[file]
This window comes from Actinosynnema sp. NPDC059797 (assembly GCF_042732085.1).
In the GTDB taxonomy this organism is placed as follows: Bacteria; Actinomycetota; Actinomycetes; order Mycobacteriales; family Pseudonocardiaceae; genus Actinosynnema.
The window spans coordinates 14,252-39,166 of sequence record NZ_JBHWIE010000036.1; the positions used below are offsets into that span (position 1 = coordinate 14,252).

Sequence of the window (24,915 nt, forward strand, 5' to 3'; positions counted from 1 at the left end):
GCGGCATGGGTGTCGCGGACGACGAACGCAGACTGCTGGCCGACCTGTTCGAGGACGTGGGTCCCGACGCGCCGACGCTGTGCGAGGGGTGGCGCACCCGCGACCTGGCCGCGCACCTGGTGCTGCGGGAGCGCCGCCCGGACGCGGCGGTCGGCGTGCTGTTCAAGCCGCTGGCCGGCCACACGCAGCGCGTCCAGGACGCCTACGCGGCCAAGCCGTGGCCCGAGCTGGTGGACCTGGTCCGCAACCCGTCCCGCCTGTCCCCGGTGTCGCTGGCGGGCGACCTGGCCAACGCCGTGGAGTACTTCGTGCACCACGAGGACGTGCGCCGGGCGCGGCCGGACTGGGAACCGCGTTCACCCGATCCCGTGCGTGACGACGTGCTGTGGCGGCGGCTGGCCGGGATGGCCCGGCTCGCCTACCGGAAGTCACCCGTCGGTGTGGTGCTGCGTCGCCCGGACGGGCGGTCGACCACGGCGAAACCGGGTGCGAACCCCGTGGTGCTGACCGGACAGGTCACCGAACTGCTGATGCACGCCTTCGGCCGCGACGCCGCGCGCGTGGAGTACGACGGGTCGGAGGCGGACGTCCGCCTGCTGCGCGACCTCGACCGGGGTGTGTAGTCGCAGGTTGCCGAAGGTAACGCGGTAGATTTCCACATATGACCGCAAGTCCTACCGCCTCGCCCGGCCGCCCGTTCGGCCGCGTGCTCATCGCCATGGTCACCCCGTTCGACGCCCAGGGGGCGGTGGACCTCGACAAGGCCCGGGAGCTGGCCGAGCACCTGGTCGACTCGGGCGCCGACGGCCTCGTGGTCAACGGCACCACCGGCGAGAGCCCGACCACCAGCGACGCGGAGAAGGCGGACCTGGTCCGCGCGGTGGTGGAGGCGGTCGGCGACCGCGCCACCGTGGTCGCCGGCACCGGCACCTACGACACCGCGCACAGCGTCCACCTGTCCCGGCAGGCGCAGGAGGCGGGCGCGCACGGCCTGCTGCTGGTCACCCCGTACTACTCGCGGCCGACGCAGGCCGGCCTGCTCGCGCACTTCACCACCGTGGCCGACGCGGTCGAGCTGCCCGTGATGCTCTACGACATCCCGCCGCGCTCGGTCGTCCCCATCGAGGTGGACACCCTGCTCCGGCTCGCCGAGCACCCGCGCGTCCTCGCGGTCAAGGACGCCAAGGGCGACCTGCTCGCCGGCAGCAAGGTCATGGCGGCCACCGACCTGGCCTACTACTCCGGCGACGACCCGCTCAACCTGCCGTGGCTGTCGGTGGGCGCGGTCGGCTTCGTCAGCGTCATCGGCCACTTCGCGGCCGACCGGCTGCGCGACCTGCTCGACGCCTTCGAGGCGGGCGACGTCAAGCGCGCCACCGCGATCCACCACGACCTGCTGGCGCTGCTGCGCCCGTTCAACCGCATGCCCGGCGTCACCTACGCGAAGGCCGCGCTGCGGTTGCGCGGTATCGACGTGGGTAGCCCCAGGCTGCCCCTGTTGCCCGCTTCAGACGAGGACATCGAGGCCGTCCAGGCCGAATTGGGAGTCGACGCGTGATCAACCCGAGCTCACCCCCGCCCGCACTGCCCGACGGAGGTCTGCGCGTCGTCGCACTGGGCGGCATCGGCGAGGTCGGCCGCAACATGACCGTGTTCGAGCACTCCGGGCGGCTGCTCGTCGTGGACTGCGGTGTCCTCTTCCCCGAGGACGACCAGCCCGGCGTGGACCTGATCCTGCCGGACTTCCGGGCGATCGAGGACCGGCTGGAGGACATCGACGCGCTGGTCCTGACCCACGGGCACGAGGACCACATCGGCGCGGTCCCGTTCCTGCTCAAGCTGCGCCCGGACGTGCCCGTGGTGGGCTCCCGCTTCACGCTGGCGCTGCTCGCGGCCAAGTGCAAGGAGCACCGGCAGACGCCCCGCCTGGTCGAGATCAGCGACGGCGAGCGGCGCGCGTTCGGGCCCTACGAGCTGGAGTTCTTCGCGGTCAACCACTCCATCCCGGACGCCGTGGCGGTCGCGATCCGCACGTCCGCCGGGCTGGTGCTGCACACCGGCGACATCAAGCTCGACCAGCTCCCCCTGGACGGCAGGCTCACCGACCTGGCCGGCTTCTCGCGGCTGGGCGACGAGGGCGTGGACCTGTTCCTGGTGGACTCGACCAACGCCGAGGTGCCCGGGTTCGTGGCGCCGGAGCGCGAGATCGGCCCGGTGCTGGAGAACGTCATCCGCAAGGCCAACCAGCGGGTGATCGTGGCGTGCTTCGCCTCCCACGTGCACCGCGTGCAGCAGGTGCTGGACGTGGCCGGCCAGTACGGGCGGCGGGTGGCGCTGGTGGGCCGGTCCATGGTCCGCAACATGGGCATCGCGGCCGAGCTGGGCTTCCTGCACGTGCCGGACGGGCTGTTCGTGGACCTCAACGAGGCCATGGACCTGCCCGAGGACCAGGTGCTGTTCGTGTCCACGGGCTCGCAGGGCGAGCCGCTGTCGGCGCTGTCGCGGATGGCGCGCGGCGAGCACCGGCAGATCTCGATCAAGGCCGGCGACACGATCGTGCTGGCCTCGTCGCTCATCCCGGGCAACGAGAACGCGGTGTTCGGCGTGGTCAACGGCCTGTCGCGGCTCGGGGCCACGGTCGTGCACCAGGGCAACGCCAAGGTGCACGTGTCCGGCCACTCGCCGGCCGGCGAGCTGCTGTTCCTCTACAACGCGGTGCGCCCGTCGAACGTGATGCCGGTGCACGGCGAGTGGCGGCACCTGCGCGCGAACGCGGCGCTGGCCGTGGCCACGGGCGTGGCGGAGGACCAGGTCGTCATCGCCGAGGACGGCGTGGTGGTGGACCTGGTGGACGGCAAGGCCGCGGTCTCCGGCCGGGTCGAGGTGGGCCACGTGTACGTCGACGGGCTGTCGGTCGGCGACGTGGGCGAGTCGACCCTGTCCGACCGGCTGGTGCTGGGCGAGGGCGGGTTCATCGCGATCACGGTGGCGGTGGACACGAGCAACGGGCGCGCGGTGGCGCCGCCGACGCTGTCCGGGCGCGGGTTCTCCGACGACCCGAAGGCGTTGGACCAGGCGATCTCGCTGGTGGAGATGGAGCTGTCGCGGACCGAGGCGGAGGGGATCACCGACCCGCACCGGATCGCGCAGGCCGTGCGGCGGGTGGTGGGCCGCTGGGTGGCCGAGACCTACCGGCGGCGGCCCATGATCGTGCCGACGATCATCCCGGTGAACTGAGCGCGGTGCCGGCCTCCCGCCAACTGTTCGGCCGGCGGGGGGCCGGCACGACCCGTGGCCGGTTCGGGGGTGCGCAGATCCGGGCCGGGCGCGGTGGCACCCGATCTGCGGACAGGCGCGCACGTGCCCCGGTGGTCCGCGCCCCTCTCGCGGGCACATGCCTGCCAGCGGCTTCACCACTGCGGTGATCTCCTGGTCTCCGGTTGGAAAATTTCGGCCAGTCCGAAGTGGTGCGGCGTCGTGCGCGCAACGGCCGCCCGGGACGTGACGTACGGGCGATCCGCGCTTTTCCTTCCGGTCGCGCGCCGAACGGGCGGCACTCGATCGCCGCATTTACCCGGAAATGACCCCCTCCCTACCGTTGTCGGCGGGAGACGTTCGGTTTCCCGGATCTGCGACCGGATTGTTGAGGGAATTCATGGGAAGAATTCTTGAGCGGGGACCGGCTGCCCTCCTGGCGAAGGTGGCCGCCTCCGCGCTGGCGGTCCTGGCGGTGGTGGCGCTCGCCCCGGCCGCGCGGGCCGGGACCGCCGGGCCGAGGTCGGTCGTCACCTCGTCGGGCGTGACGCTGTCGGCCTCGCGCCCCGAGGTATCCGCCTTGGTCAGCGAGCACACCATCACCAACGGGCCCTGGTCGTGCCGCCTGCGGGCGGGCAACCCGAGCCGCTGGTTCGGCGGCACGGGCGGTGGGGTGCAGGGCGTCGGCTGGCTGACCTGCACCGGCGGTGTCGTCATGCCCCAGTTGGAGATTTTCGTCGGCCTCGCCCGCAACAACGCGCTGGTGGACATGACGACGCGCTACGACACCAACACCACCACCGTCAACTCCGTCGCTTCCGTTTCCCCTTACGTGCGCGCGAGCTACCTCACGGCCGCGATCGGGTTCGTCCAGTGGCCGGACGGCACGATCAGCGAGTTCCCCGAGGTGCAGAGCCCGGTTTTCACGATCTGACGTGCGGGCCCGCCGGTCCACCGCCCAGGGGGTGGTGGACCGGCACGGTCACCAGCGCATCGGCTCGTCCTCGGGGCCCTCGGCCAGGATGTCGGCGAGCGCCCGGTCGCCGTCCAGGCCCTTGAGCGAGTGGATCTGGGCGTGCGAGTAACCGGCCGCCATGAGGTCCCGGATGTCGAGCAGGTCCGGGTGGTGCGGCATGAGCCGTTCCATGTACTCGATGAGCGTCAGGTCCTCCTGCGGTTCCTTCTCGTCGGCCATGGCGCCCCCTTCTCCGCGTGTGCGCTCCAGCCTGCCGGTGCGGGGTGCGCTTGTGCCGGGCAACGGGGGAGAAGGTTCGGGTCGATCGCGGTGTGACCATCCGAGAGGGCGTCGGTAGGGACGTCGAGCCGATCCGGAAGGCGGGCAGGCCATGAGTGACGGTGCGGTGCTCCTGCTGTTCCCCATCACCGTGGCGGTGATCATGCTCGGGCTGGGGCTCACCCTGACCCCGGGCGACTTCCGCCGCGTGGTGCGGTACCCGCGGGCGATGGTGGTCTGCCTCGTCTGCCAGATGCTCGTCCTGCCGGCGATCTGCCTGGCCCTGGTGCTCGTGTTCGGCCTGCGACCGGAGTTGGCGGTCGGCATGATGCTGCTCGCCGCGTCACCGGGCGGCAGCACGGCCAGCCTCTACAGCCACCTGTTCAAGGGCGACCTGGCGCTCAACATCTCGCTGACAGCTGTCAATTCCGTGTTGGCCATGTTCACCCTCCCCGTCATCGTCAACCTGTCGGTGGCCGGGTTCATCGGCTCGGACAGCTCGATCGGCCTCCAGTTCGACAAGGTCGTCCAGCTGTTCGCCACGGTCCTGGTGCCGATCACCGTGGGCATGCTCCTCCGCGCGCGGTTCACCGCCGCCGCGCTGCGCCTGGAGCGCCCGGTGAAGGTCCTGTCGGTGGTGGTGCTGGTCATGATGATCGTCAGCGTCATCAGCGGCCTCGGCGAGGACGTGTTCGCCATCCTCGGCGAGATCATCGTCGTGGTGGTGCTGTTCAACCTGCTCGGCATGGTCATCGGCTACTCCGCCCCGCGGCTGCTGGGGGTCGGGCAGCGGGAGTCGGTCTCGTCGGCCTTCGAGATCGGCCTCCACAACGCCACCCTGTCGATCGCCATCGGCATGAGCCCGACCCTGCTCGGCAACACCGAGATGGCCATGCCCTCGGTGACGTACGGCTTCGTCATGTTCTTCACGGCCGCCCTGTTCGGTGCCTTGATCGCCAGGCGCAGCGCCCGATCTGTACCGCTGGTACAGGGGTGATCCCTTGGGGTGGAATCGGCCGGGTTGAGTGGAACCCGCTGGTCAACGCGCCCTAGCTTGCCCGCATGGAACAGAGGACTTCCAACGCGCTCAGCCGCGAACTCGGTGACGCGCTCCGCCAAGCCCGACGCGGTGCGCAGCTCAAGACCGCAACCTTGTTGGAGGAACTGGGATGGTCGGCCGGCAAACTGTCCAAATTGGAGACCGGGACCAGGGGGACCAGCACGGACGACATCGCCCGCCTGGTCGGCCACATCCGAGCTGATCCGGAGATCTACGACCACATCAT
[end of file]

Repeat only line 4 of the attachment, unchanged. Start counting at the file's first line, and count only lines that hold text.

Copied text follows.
Sequence of the window (24,915 nt, forward strand, 5' to 3'; positions counted from 1 at the left end):